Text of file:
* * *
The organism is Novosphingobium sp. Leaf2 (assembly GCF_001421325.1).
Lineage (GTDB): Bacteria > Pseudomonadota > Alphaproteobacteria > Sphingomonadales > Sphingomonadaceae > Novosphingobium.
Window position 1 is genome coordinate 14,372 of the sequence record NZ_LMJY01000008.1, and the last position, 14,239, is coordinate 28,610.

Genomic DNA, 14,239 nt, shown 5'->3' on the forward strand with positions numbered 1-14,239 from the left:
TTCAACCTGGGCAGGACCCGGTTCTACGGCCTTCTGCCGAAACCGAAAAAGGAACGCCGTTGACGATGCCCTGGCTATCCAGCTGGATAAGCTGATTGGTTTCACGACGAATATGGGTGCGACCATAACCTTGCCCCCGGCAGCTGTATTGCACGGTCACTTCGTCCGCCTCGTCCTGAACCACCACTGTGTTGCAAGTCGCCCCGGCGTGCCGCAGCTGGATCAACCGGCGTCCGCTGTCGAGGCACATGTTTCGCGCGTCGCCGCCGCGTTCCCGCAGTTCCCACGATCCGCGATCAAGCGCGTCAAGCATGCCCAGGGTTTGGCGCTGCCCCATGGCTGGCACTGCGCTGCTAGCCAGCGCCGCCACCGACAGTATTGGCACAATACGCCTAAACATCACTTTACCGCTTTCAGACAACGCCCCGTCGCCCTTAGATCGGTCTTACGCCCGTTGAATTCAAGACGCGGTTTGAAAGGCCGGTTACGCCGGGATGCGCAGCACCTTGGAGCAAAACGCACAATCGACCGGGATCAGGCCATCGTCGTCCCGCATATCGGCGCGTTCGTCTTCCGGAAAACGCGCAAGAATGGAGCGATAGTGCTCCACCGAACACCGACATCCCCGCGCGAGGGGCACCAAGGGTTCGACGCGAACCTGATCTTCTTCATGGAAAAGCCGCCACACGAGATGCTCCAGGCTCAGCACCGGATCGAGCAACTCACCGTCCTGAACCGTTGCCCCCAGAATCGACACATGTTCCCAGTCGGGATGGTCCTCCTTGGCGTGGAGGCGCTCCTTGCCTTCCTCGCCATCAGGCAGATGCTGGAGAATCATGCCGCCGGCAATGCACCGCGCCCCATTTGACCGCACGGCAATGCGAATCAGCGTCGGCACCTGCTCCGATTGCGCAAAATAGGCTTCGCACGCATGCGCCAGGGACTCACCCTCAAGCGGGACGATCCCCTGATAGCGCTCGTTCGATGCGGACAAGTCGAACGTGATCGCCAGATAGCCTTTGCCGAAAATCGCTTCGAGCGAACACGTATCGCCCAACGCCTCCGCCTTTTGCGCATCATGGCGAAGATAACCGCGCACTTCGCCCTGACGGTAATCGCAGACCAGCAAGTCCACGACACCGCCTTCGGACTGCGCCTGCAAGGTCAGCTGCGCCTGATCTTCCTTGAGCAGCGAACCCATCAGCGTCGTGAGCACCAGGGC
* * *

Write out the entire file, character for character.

The organism is Novosphingobium sp. Leaf2 (assembly GCF_001421325.1).
Lineage (GTDB): Bacteria > Pseudomonadota > Alphaproteobacteria > Sphingomonadales > Sphingomonadaceae > Novosphingobium.
Window position 1 is genome coordinate 14,372 of the sequence record NZ_LMJY01000008.1, and the last position, 14,239, is coordinate 28,610.

Genomic DNA, 14,239 nt, shown 5'->3' on the forward strand with positions numbered 1-14,239 from the left:
TTCAACCTGGGCAGGACCCGGTTCTACGGCCTTCTGCCGAAACCGAAAAAGGAACGCCGTTGACGATGCCCTGGCTATCCAGCTGGATAAGCTGATTGGTTTCACGACGAATATGGGTGCGACCATAACCTTGCCCCCGGCAGCTGTATTGCACGGTCACTTCGTCCGCCTCGTCCTGAACCACCACTGTGTTGCAAGTCGCCCCGGCGTGCCGCAGCTGGATCAACCGGCGTCCGCTGTCGAGGCACATGTTTCGCGCGTCGCCGCCGCGTTCCCGCAGTTCCCACGATCCGCGATCAAGCGCGTCAAGCATGCCCAGGGTTTGGCGCTGCCCCATGGCTGGCACTGCGCTGCTAGCCAGCGCCGCCACCGACAGTATTGGCACAATACGCCTAAACATCACTTTACCGCTTTCAGACAACGCCCCGTCGCCCTTAGATCGGTCTTACGCCCGTTGAATTCAAGACGCGGTTTGAAAGGCCGGTTACGCCGGGATGCGCAGCACCTTGGAGCAAAACGCACAATCGACCGGGATCAGGCCATCGTCGTCCCGCATATCGGCGCGTTCGTCTTCCGGAAAACGCGCAAGAATGGAGCGATAGTGCTCCACCGAACACCGACATCCCCGCGCGAGGGGCACCAAGGGTTCGACGCGAACCTGATCTTCTTCATGGAAAAGCCGCCACACGAGATGCTCCAGGCTCAGCACCGGATCGAGCAACTCACCGTCCTGAACCGTTGCCCCCAGAATCGACACATGTTCCCAGTCGGGATGGTCCTCCTTGGCGTGGAGGCGCTCCTTGCCTTCCTCGCCATCAGGCAGATGCTGGAGAATCATGCCGCCGGCAATGCACCGCGCCCCATTTGACCGCACGGCAATGCGAATCAGCGTCGGCACCTGCTCCGATTGCGCAAAATAGGCTTCGCACGCATGCGCCAGGGACTCACCCTCAAGCGGGACGATCCCCTGATAGCGCTCGTTCGATGCGGACAAGTCGAACGTGATCGCCAGATAGCCTTTGCCGAAAATCGCTTCGAGCGAACACGTATCGCCCAACGCCTCCGCCTTTTGCGCATCATGGCGAAGATAACCGCGCACTTCGCCCTGACGGTAATCGCAGACCAGCAAGTCCACGACACCGCCTTCGGACTGCGCCTGCAAGGTCAGCTGCGCCTGATCTTCCTTGAGCAGCGAACCCATCAGCGTCGTGAGCACCAGGGC